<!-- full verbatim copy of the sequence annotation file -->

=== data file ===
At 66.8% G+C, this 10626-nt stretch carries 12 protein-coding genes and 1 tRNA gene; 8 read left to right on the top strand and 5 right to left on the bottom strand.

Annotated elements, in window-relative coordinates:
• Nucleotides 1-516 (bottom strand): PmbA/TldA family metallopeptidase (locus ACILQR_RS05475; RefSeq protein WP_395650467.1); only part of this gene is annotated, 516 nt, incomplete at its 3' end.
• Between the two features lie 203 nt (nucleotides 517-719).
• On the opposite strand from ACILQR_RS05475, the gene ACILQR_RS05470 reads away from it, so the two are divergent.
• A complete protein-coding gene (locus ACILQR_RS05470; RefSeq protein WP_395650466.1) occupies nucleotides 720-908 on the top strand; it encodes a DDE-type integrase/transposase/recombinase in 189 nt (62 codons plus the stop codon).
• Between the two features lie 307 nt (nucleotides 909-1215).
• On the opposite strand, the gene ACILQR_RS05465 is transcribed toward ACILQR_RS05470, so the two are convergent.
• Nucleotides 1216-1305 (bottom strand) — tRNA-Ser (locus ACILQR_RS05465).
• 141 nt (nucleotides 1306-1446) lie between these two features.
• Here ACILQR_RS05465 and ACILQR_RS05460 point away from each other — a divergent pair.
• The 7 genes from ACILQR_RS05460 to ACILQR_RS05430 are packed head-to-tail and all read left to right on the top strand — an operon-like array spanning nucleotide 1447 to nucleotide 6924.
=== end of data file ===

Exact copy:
At 66.8% G+C, this 10626-nt stretch carries 12 protein-coding genes and 1 tRNA gene; 8 read left to right on the top strand and 5 right to left on the bottom strand.

Annotated elements, in window-relative coordinates:
• Nucleotides 1-516 (bottom strand): PmbA/TldA family metallopeptidase (locus ACILQR_RS05475; RefSeq protein WP_395650467.1); only part of this gene is annotated, 516 nt, incomplete at its 3' end.
• Between the two features lie 203 nt (nucleotides 517-719).
• On the opposite strand from ACILQR_RS05475, the gene ACILQR_RS05470 reads away from it, so the two are divergent.
• A complete protein-coding gene (locus ACILQR_RS05470; RefSeq protein WP_395650466.1) occupies nucleotides 720-908 on the top strand; it encodes a DDE-type integrase/transposase/recombinase in 189 nt (62 codons plus the stop codon).
• Between the two features lie 307 nt (nucleotides 909-1215).
• On the opposite strand, the gene ACILQR_RS05465 is transcribed toward ACILQR_RS05470, so the two are convergent.
• Nucleotides 1216-1305 (bottom strand) — tRNA-Ser (locus ACILQR_RS05465).
• 141 nt (nucleotides 1306-1446) lie between these two features.
• Here ACILQR_RS05465 and ACILQR_RS05460 point away from each other — a divergent pair.
• The 7 genes from ACILQR_RS05460 to ACILQR_RS05430 are packed head-to-tail and all read left to right on the top strand — an operon-like array spanning nucleotide 1447 to nucleotide 6924.